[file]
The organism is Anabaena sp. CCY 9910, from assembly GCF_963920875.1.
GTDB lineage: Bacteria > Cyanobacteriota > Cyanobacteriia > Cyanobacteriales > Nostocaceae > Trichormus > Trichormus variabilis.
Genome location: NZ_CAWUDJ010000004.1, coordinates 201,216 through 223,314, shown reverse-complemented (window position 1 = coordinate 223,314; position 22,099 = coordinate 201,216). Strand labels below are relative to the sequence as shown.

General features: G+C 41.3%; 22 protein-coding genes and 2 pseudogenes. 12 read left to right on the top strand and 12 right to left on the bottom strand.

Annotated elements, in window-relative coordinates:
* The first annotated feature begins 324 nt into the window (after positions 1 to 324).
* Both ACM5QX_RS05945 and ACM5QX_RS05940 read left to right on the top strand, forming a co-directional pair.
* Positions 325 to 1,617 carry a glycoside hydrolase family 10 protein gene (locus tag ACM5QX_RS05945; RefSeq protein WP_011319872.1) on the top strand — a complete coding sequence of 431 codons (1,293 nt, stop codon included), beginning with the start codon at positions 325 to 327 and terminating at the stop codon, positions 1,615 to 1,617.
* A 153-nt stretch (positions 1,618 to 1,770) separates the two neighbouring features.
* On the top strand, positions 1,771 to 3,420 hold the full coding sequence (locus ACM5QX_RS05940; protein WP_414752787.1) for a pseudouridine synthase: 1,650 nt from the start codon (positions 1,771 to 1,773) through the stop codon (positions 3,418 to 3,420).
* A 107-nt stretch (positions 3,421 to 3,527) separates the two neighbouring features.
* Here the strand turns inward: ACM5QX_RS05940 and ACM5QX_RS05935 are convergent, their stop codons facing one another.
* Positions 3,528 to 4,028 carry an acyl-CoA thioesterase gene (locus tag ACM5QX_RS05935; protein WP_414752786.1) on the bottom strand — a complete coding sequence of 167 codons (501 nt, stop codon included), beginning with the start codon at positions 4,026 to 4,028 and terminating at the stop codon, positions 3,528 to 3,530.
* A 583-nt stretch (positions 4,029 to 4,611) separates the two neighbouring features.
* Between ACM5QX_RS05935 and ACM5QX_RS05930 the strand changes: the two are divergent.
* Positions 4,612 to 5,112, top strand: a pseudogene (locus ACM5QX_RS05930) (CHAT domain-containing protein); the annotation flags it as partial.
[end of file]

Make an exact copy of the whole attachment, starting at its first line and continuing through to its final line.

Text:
The organism is Anabaena sp. CCY 9910, from assembly GCF_963920875.1.
GTDB lineage: Bacteria > Cyanobacteriota > Cyanobacteriia > Cyanobacteriales > Nostocaceae > Trichormus > Trichormus variabilis.
Genome location: NZ_CAWUDJ010000004.1, coordinates 201,216 through 223,314, shown reverse-complemented (window position 1 = coordinate 223,314; position 22,099 = coordinate 201,216). Strand labels below are relative to the sequence as shown.

General features: G+C 41.3%; 22 protein-coding genes and 2 pseudogenes. 12 read left to right on the top strand and 12 right to left on the bottom strand.

Annotated elements, in window-relative coordinates:
* The first annotated feature begins 324 nt into the window (after positions 1 to 324).
* Both ACM5QX_RS05945 and ACM5QX_RS05940 read left to right on the top strand, forming a co-directional pair.
* Positions 325 to 1,617 carry a glycoside hydrolase family 10 protein gene (locus tag ACM5QX_RS05945; RefSeq protein WP_011319872.1) on the top strand — a complete coding sequence of 431 codons (1,293 nt, stop codon included), beginning with the start codon at positions 325 to 327 and terminating at the stop codon, positions 1,615 to 1,617.
* A 153-nt stretch (positions 1,618 to 1,770) separates the two neighbouring features.
* On the top strand, positions 1,771 to 3,420 hold the full coding sequence (locus ACM5QX_RS05940; protein WP_414752787.1) for a pseudouridine synthase: 1,650 nt from the start codon (positions 1,771 to 1,773) through the stop codon (positions 3,418 to 3,420).
* A 107-nt stretch (positions 3,421 to 3,527) separates the two neighbouring features.
* Here the strand turns inward: ACM5QX_RS05940 and ACM5QX_RS05935 are convergent, their stop codons facing one another.
* Positions 3,528 to 4,028 carry an acyl-CoA thioesterase gene (locus tag ACM5QX_RS05935; protein WP_414752786.1) on the bottom strand — a complete coding sequence of 167 codons (501 nt, stop codon included), beginning with the start codon at positions 4,026 to 4,028 and terminating at the stop codon, positions 3,528 to 3,530.
* A 583-nt stretch (positions 4,029 to 4,611) separates the two neighbouring features.
* Between ACM5QX_RS05935 and ACM5QX_RS05930 the strand changes: the two are divergent.
* Positions 4,612 to 5,112, top strand: a pseudogene (locus ACM5QX_RS05930) (CHAT domain-containing protein); the annotation flags it as partial.